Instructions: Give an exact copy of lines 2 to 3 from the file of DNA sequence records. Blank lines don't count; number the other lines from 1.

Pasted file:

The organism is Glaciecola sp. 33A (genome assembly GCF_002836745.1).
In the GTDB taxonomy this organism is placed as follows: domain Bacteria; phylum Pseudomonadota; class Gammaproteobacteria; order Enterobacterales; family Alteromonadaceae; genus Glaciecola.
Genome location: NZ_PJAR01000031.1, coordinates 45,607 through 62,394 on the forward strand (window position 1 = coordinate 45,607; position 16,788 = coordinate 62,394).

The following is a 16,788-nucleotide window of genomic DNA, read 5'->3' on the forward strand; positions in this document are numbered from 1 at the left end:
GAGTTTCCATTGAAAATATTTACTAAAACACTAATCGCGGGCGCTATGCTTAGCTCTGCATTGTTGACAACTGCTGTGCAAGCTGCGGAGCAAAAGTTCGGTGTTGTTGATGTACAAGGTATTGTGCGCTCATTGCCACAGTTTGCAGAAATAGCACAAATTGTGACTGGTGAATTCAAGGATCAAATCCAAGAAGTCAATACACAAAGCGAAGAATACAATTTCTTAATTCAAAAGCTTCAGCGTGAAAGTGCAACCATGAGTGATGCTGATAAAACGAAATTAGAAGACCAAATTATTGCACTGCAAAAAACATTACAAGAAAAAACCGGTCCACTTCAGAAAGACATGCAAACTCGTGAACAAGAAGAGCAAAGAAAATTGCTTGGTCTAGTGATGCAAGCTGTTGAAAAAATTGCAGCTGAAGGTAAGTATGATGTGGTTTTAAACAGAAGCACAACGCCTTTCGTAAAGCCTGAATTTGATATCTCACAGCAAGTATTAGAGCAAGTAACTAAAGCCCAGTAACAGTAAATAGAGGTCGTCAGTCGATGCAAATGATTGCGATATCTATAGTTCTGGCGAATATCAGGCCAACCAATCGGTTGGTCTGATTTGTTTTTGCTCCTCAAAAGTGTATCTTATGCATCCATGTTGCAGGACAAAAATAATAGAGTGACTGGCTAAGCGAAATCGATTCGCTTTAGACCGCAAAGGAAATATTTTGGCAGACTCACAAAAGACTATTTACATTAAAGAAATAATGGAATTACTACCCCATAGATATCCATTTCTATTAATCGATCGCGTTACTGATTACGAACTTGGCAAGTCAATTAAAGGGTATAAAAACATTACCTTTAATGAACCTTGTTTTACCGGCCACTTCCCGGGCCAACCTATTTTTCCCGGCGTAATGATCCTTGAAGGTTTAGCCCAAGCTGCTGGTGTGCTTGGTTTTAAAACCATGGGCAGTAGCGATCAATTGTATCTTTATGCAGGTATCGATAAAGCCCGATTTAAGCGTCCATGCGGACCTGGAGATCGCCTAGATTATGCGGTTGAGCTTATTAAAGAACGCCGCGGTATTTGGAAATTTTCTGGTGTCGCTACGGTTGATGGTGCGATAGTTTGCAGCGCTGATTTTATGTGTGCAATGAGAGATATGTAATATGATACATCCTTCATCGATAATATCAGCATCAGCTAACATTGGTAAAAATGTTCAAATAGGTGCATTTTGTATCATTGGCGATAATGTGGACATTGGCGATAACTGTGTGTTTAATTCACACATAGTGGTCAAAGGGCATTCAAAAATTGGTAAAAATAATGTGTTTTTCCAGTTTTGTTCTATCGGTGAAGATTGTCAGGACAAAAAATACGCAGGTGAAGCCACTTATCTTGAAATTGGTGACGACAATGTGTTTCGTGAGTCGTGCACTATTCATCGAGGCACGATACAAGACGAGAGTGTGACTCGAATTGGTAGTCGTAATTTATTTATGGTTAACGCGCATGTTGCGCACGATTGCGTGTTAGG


In the GTDB taxonomy this organism is placed as follows: domain Bacteria; phylum Pseudomonadota; class Gammaproteobacteria; order Enterobacterales; family Alteromonadaceae; genus Glaciecola.
Genome location: NZ_PJAR01000031.1, coordinates 45,607 through 62,394 on the forward strand (window position 1 = coordinate 45,607; position 16,788 = coordinate 62,394).